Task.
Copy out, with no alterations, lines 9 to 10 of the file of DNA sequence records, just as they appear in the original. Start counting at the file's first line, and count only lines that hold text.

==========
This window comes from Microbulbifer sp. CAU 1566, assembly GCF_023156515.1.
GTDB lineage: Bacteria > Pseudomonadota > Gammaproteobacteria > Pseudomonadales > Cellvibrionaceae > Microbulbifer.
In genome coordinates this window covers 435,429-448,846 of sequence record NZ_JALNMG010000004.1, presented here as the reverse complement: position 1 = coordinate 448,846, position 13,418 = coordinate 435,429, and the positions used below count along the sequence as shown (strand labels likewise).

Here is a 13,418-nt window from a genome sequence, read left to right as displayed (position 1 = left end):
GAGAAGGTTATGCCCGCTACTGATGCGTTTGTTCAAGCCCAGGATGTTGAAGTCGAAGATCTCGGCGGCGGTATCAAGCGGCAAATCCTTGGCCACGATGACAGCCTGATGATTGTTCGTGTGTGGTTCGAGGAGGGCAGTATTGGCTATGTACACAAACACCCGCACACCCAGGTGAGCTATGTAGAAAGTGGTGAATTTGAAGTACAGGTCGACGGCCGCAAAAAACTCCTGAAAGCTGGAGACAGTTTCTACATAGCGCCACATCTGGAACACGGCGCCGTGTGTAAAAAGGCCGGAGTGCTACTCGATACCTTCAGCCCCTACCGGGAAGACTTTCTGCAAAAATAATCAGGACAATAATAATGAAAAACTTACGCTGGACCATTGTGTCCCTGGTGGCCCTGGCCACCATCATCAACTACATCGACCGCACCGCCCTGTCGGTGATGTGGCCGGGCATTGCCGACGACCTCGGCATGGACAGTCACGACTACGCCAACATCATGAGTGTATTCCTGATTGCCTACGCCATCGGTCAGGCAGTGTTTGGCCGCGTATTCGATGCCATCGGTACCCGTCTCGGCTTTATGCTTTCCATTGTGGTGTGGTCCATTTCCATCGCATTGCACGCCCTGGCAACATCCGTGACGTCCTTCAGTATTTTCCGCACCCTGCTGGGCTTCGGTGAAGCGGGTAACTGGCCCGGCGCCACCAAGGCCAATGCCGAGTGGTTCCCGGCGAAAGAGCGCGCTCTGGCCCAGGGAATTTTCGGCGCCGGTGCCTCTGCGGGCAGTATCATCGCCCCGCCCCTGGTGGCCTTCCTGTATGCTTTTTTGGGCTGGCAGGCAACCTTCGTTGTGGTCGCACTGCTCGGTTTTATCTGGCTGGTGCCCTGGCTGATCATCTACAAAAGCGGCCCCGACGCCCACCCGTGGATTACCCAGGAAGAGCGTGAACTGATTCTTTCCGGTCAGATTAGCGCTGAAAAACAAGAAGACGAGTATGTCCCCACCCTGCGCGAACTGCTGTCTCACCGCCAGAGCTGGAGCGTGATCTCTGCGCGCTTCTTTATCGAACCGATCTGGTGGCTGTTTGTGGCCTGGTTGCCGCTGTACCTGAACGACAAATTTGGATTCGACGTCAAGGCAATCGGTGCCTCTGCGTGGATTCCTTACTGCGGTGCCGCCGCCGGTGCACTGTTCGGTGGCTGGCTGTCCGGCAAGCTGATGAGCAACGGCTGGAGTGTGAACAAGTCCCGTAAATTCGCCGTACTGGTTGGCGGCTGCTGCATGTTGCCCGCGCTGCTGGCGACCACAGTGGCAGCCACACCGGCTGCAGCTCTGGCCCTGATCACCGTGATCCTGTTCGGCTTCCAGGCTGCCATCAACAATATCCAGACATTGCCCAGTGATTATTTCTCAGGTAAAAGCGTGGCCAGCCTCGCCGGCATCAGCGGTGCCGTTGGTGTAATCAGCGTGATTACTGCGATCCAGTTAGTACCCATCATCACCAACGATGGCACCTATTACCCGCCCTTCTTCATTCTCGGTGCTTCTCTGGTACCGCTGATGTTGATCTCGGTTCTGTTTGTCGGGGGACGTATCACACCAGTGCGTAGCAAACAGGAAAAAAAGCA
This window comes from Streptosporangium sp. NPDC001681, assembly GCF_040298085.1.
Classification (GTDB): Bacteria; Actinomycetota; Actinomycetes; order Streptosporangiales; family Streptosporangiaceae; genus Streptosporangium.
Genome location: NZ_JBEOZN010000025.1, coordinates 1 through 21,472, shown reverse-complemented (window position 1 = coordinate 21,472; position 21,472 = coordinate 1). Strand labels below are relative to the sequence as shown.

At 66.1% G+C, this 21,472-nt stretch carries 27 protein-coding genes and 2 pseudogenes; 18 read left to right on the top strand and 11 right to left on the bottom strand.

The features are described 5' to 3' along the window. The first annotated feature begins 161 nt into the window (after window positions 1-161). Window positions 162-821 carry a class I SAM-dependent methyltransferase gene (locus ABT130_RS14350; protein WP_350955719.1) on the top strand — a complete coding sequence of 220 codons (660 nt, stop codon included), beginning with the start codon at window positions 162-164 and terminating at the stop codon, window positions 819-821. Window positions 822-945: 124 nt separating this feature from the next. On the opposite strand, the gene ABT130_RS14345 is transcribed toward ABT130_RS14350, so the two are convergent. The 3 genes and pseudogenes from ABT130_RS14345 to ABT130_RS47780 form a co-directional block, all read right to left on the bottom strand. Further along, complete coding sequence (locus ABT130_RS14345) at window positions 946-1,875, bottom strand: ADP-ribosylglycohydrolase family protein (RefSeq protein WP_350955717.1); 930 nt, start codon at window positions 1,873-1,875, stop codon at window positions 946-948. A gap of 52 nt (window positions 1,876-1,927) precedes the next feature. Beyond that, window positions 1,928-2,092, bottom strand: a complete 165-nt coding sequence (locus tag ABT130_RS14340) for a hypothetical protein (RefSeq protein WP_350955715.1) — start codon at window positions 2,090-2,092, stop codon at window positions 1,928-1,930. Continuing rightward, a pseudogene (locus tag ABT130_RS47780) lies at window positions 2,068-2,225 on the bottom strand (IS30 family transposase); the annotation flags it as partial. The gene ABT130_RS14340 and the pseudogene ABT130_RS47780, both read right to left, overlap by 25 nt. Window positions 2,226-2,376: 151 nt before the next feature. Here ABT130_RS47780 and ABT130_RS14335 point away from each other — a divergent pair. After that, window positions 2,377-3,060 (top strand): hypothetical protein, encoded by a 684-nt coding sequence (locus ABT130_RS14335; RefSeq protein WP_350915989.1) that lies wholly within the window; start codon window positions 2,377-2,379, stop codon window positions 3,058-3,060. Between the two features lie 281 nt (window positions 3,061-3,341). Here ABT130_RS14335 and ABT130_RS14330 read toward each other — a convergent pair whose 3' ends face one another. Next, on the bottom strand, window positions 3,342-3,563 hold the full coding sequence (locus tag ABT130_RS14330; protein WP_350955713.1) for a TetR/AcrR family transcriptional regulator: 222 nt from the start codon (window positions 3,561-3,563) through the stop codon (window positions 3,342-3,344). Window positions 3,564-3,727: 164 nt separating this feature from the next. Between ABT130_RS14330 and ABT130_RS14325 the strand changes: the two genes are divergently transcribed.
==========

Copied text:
At 66.1% G+C, this 21,472-nt stretch carries 27 protein-coding genes and 2 pseudogenes; 18 read left to right on the top strand and 11 right to left on the bottom strand.

The features are described 5' to 3' along the window. The first annotated feature begins 161 nt into the window (after window positions 1-161). Window positions 162-821 carry a class I SAM-dependent methyltransferase gene (locus ABT130_RS14350; protein WP_350955719.1) on the top strand — a complete coding sequence of 220 codons (660 nt, stop codon included), beginning with the start codon at window positions 162-164 and terminating at the stop codon, window positions 819-821. Window positions 822-945: 124 nt separating this feature from the next. On the opposite strand, the gene ABT130_RS14345 is transcribed toward ABT130_RS14350, so the two are convergent. The 3 genes and pseudogenes from ABT130_RS14345 to ABT130_RS47780 form a co-directional block, all read right to left on the bottom strand. Further along, complete coding sequence (locus ABT130_RS14345) at window positions 946-1,875, bottom strand: ADP-ribosylglycohydrolase family protein (RefSeq protein WP_350955717.1); 930 nt, start codon at window positions 1,873-1,875, stop codon at window positions 946-948. A gap of 52 nt (window positions 1,876-1,927) precedes the next feature. Beyond that, window positions 1,928-2,092, bottom strand: a complete 165-nt coding sequence (locus tag ABT130_RS14340) for a hypothetical protein (RefSeq protein WP_350955715.1) — start codon at window positions 2,090-2,092, stop codon at window positions 1,928-1,930. Continuing rightward, a pseudogene (locus tag ABT130_RS47780) lies at window positions 2,068-2,225 on the bottom strand (IS30 family transposase); the annotation flags it as partial. The gene ABT130_RS14340 and the pseudogene ABT130_RS47780, both read right to left, overlap by 25 nt. Window positions 2,226-2,376: 151 nt before the next feature. Here ABT130_RS47780 and ABT130_RS14335 point away from each other — a divergent pair. After that, window positions 2,377-3,060 (top strand): hypothetical protein, encoded by a 684-nt coding sequence (locus ABT130_RS14335; RefSeq protein WP_350915989.1) that lies wholly within the window; start codon window positions 2,377-2,379, stop codon window positions 3,058-3,060. Between the two features lie 281 nt (window positions 3,061-3,341). Here ABT130_RS14335 and ABT130_RS14330 read toward each other — a convergent pair whose 3' ends face one another. Next, on the bottom strand, window positions 3,342-3,563 hold the full coding sequence (locus tag ABT130_RS14330; protein WP_350955713.1) for a TetR/AcrR family transcriptional regulator: 222 nt from the start codon (window positions 3,561-3,563) through the stop codon (window positions 3,342-3,344). Window positions 3,564-3,727: 164 nt separating this feature from the next. Between ABT130_RS14330 and ABT130_RS14325 the strand changes: the two genes are divergently transcribed.